Tiana’s Photos: Click a photo for larger version or to see more photos.
My favorite moment of my trip Perth to Exmouth and back was when a kangaroo at the Riverside Sanctuary brushed my hair. There is a photo of this in the link second one at the bottom. Granted it needed to be done, but I am not sure how effective tiny ‘roo paws are. That and he took samples along the way. I don’t think hair is part of a balanced diet for marsupials, but he seemed to enjoy it more than the food pellets I gave it… and I guess I have hair to spare.
At the Riverside Sanctuary I learned that I am afraid of ostriches and emus. This fear was confirmed at the Greenough Wildlife Park when I tried to feed them… if I hadn’t reacted so quickly I think I would have a hole in my hand. I was also worried that they would gouge my eyes out. In the future I think I will stick to feeding animals that are smaller than me.
Another creature that is not amongst my top ten friends is the snake. At the wildlife park, the ranger tried to convince me otherwise by placing one on my face. So that I could not remove my cold-blooded-blindfold the ranger placed an even larger snake in my hands. I guess I am more comfortable with snakes because of the experience, but I still prefer that they reside on the ground and not my head.
Animals that I don’t mind feeding are wild horses, which I encountered in the middle of nowhere. Dolphins are also friendly. I have never thought of dolphins as hunters, but at night they look more fierce than friendly when chasing after fish. The marine expert at Monkey Mia told us that dolphins are unable to look up, so in order to see you they have to turn their head. Neat. There is a photo on this link, the second page, third one at the top.
Ningaloo Reef is the largest fringing coral reef in Australia. There my group enjoyed a glass bottom boat cruise and snorkeling with manta rays, turtles, and a plethora of fish. I, of course, had my mask on improperly so salt water rushed up my nose on my first jump into the water.
Tiana with the Prince of Hutt River.
Aside from meeting wildlife, I also met the leader of a country. Prince Leonard the creator and leader of Principality of Hutt River Province, an Independent Sovereign state located inside but separate from Australia. In 1969 Leonard George Casley, a farmer got into a dispute with Australia over wheat quotas. This dispute led him to find a law that said he was not technically an Australian citizen because he was born before a certain year, which is what led to him founding his own country. Leonard is a humble dignitary, as he still works on his farm, and keeps things casual in dress and manner. He runs his own post office, has his own stamp for passports, created a currency adorned in his profile, and worships in his own chapel – the walls of which are covered in paintings of various Biblical scenes. My favorite moment with Leonard was when he spoke to me about weapons. He knew that I would be interested in his defense tactics because I am Texan, but told me not to talk to President Bush about it because Bush has enough to worry about.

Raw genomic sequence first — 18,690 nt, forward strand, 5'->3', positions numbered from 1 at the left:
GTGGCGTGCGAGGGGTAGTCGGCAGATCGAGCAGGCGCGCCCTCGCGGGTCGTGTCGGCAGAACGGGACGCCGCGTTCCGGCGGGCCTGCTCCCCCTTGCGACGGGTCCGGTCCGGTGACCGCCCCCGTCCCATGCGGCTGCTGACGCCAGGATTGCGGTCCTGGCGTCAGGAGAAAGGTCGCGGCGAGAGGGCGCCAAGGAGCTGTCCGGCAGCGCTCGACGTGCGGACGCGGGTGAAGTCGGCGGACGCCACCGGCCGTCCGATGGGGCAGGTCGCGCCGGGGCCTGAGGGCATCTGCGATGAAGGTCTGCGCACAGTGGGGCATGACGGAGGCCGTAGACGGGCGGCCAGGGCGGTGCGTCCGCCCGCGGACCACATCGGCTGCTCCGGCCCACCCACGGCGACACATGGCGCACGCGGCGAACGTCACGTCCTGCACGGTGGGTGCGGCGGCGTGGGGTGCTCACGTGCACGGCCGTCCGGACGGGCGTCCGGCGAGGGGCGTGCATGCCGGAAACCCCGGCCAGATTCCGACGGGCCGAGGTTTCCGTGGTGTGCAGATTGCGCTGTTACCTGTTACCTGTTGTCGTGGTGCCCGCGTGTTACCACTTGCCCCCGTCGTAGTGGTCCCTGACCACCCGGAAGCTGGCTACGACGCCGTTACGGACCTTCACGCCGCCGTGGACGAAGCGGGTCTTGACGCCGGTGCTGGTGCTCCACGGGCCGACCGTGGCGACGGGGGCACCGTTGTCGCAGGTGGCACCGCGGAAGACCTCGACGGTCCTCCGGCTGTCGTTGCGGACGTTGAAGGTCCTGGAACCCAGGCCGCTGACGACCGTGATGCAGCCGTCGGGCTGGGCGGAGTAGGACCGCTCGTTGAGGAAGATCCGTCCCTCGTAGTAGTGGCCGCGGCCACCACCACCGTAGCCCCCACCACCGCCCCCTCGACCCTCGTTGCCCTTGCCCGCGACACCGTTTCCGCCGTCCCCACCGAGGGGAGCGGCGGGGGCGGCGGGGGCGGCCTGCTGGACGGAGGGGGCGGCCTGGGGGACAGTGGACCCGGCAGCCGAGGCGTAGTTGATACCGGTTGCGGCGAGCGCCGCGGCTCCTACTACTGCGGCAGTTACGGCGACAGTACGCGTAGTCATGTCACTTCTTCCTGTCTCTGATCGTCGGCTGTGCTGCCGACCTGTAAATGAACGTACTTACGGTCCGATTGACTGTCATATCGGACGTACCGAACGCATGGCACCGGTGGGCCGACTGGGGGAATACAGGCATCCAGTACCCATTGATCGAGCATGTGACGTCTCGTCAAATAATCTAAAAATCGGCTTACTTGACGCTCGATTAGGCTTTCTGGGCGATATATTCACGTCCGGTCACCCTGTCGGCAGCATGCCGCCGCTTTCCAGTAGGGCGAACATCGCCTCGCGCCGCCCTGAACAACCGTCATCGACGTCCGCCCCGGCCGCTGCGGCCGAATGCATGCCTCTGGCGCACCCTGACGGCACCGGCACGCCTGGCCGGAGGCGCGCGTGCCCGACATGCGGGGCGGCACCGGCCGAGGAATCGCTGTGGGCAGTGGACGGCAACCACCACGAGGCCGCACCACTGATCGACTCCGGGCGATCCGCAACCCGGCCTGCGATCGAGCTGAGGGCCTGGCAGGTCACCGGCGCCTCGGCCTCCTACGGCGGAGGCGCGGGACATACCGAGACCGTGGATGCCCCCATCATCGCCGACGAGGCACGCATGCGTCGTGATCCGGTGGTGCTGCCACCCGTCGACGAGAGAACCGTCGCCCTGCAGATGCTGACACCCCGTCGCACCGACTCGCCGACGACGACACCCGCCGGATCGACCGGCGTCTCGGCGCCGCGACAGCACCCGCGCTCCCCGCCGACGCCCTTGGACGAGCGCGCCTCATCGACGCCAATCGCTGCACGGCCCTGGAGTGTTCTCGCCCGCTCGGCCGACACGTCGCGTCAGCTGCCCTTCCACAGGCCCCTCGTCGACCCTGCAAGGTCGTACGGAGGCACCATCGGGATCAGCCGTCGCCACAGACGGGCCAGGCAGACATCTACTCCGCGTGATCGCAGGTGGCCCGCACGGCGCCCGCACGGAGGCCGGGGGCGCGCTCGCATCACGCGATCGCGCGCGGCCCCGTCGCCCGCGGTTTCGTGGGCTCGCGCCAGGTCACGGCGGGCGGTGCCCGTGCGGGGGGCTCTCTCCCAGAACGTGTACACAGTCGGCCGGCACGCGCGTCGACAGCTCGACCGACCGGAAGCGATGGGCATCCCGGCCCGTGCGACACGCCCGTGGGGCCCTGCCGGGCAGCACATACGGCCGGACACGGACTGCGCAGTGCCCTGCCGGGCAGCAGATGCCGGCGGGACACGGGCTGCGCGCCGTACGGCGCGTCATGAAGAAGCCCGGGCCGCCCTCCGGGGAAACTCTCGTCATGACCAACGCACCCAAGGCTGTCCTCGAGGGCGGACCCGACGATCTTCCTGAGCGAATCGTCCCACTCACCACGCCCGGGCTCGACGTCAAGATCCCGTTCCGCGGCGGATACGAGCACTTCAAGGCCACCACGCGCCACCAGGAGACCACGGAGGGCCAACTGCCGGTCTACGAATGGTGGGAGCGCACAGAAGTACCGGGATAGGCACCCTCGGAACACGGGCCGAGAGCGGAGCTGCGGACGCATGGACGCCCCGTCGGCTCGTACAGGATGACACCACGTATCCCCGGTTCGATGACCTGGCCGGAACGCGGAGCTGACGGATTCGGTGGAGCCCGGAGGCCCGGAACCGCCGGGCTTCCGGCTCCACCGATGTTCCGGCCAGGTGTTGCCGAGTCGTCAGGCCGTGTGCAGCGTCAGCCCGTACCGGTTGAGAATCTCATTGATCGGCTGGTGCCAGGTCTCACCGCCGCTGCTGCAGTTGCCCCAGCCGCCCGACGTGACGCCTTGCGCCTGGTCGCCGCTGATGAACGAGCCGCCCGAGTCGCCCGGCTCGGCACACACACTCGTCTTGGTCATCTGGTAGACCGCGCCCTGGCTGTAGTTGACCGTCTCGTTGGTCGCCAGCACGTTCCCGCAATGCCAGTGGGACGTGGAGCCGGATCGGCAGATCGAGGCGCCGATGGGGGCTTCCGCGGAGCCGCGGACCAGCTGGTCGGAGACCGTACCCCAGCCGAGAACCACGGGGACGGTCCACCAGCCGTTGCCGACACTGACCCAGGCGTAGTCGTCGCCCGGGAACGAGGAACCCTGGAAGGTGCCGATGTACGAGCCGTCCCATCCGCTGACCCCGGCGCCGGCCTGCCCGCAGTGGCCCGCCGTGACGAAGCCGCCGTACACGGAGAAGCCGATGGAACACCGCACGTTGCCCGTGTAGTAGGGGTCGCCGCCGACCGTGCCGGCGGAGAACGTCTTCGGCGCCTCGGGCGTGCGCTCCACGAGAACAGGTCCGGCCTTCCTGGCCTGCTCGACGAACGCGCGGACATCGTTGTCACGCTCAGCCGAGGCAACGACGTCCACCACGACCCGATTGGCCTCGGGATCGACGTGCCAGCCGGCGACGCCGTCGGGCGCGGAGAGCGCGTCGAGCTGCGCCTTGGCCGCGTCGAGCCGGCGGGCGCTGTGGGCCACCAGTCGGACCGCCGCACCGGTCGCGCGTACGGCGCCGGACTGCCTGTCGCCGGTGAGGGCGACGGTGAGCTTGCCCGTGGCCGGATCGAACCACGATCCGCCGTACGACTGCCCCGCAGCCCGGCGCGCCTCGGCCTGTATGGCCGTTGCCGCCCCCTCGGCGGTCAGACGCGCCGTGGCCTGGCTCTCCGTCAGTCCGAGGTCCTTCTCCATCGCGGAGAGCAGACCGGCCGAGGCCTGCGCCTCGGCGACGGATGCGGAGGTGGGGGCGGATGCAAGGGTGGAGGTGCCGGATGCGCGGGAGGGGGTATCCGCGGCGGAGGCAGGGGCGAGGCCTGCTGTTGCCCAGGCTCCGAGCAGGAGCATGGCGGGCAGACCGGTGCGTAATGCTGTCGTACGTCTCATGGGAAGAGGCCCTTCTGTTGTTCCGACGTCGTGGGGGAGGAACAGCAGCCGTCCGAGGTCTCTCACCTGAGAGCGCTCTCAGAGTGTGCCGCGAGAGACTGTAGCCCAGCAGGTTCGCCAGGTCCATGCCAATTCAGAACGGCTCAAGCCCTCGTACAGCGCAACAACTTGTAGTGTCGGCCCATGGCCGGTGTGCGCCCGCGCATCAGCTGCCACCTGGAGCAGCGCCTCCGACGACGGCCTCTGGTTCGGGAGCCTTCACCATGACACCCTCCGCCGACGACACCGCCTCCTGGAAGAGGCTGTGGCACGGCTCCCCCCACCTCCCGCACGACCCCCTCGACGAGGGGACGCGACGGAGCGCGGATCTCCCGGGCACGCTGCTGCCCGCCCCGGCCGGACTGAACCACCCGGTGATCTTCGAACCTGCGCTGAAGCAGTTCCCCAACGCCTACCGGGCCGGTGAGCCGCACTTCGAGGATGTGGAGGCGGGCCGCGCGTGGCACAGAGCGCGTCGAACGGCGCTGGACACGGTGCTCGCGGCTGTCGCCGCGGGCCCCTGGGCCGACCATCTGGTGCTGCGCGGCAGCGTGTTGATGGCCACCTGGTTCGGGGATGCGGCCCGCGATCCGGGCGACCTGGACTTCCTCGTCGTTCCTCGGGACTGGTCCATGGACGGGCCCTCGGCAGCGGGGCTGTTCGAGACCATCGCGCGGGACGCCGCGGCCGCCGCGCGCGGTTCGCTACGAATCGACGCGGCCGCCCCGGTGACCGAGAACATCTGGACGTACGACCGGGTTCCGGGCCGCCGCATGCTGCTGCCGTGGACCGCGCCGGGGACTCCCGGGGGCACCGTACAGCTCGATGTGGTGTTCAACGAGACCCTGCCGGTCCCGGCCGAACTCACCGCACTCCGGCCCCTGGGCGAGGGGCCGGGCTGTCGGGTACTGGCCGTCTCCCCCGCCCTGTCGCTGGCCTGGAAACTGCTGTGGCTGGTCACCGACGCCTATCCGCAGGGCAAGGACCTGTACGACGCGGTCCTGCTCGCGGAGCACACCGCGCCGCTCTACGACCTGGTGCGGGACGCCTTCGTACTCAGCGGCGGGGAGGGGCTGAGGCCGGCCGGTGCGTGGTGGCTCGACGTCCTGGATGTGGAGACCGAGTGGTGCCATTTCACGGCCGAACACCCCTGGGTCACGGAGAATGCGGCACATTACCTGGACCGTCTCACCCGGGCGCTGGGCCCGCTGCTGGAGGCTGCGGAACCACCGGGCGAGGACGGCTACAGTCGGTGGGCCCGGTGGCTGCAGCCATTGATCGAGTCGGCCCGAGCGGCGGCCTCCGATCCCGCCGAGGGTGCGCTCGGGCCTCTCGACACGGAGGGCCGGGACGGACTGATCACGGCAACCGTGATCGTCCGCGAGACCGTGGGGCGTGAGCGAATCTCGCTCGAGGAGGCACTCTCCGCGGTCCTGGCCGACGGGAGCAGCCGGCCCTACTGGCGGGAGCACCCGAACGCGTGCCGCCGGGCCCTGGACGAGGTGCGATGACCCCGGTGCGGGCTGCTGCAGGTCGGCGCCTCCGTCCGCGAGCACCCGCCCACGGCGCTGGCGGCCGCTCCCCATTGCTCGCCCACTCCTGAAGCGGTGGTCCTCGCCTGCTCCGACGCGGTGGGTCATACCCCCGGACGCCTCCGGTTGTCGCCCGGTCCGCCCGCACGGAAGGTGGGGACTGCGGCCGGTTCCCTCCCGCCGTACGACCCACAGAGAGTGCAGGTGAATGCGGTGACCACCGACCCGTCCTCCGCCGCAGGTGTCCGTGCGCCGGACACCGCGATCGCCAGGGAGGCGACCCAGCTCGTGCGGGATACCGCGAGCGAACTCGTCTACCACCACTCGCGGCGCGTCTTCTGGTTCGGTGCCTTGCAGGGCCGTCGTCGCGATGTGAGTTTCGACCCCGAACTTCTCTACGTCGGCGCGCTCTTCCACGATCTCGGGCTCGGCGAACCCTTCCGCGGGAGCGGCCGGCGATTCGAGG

Another trip highlight is the day I spent at shell beach, probably the longest shell beach in the world. The beach is entirely shells… I guess technically most beaches are since all sand is ground up shells, but this particular beach is still mostly shells in shell form.
Tiana in the Queen’s chair.
Sand boarding leaves something to be desired. It is not a smooth as you’d think it would be- the board gets caught in people’s footsteps, and forces the surfer to roll down the dune the majority of the time.
Over the break I spent a lot of time walking around the Pinnacles Dessert looking at limestone pillars that remind me of something out of a sci-fi movie. Another nature site that I enjoyed was the Shothole Canyon. My guide said that technically America’s Grand Canyon is not a canyon, but a gorge because of a technical definition. This may be true, but I know it is a canyon.
Termite poop aged hundreds of years is the last thing I remember seeing. One boy kicked it, and it kicked back. The mounds are so hard that they use them for runway material in Australia.